Now, I work in the oil E&P industry, and before that I worked in refineries and chemical and manufacturing factories. And I have worked that whole time in the technical environmental and safety areas. So, I have an opinion on the above. BP is all about cutting costs. It’s cost savings program in Texas City rubbed up against its HSE management system and spontaneously combusted to cause that disaster. It says so right in the Baker Report on the subject. It’s cost saving maintenance program in Prudhoe Bay failed to detect and repair the leak in its pipeline there, causing that spill. There is evidence that it treats EPA and OSHA fines as a lower cost option of doing business than actually correcting its failures to protect workers and the environment. And there is evidence to suggest that it pressures it contractors to save money by skipping essential controls. Like the control tests on its cement plug that Halliburton was installing in the Macondo well that were ignored, even though they showed non-conformances in differential pressure. Like the heated argument the head of the rig (OIM) and the lead BP representative on the rig were reported to have had about the drilling program the night before the Macondo blowout.

I have always respected the opinions I have heard from Robert Reich, and he reckons that due to the above facts, that BP should be put into receivership by the US government, as if it was becoming bankrupt. He cites the similar thing that was done with failed banks and trading houses in the recent global financial crisis. But I think Robert misses the point.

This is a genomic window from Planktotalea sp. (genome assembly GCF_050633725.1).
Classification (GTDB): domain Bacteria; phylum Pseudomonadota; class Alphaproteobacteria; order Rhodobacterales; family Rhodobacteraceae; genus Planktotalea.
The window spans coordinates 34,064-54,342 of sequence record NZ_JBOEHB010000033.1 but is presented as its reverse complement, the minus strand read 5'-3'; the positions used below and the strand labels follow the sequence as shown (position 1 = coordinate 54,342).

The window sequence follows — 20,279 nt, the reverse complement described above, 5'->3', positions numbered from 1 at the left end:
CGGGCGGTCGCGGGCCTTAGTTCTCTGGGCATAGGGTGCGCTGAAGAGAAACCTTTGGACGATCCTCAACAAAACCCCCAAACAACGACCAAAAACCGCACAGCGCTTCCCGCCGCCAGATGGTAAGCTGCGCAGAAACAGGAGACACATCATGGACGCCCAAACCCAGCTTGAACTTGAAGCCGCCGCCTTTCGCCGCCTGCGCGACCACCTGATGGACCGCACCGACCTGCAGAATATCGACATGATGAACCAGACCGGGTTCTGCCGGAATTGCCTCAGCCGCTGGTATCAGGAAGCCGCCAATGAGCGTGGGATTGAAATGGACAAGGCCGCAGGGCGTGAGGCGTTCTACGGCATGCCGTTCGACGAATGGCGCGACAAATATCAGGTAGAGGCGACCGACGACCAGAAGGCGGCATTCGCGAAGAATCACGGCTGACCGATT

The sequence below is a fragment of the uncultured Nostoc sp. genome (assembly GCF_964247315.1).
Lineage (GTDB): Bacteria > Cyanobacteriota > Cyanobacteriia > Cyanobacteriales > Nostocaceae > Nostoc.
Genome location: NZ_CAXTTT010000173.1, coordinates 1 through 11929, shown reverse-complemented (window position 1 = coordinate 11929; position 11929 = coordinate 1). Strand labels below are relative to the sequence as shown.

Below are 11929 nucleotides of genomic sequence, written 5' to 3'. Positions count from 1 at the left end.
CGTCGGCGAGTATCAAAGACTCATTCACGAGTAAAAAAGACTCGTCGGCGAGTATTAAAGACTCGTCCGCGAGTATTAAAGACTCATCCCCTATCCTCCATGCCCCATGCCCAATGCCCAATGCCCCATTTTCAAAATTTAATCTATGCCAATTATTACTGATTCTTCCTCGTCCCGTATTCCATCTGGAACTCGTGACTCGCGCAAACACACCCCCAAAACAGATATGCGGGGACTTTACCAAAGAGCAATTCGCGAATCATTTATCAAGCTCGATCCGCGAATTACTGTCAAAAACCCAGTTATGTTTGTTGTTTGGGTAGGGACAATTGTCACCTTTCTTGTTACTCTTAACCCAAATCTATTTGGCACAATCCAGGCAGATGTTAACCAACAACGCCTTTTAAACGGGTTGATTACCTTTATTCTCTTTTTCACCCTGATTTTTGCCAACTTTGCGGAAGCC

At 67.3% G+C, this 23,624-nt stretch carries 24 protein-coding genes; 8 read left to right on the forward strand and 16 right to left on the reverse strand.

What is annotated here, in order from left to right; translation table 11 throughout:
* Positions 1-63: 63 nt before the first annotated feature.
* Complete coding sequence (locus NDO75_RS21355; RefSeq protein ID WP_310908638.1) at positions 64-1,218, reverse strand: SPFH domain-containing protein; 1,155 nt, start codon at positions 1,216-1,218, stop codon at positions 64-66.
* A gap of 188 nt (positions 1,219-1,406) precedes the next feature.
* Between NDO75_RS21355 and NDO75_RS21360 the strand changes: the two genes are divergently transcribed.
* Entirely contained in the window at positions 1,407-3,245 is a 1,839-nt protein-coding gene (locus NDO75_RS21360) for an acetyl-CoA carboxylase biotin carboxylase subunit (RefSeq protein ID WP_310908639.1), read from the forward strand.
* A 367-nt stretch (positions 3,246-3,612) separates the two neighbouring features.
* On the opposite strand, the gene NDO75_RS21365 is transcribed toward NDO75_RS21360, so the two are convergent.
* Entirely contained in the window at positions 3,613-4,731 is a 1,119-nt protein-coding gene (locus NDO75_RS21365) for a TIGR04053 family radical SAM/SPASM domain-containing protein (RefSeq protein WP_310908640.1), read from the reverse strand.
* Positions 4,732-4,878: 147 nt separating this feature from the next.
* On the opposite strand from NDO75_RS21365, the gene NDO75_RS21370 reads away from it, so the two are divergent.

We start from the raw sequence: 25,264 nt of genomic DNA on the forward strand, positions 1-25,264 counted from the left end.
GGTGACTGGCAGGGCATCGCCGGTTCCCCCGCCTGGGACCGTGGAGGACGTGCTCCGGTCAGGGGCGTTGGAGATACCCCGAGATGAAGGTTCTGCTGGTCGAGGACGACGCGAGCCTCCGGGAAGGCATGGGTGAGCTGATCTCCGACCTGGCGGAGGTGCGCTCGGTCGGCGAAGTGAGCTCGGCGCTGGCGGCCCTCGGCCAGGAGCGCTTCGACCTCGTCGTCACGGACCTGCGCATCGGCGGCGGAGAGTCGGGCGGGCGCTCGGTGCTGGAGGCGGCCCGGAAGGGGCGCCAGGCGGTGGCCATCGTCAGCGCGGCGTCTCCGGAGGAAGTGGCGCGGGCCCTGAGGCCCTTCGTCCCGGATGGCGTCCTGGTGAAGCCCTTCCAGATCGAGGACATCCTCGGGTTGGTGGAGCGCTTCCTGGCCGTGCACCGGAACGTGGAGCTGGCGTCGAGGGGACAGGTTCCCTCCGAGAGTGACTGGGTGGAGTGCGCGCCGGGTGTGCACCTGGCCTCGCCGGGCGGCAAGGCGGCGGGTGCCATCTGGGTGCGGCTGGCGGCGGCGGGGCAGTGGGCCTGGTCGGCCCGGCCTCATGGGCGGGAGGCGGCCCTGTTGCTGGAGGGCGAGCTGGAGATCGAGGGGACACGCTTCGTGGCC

I reckon BP should instead be nationalised by the US government because it has lost its license to operate. I highlight the term, because BP can have various licenses from government agencies to carry out activities, but what I mean by license to operate is the more general right given to it by society in general if it agrees to play along with the general laws, precedents and societal norms of the yanks. And I think it is time for Barack Obama to invite the head of BP, Tony Hayward, to the White House and let him know that BP had lost its license to operate anywhere in the USA, meaning:

• All BP assets operating in the territory of the USA would be immediately nationalised, and become owned by the US government;
• These assets would be sold off as soon as possible to any qualified bidder that wished to buy them in the USA;
• The US government would use the proceeds of the sale of all BP assets to clean up the damage of the oil spills, wrecked lives and wrecked livelihoods of its victims; and,
• Any remaining funds would be forwarded to BP in the UK.

This would be followed in my version of how it goes by, “Now fuck off out of my office and out of my country, Tony. You are persona non grata”.

See, while I agree with Robert Reich that this spill could kill BP through bankruptcy, I’m not certain we can rely on that, and it definitely needs killing. It needs to be told, and a message needs to be sent out to any other corporation (bank, miner, whatever) that you can lose your license to operate in a democratic society, and you have crossed the line of acceptable behaviour to all the inhabitants of the USA (including its plants and animals) far too many times.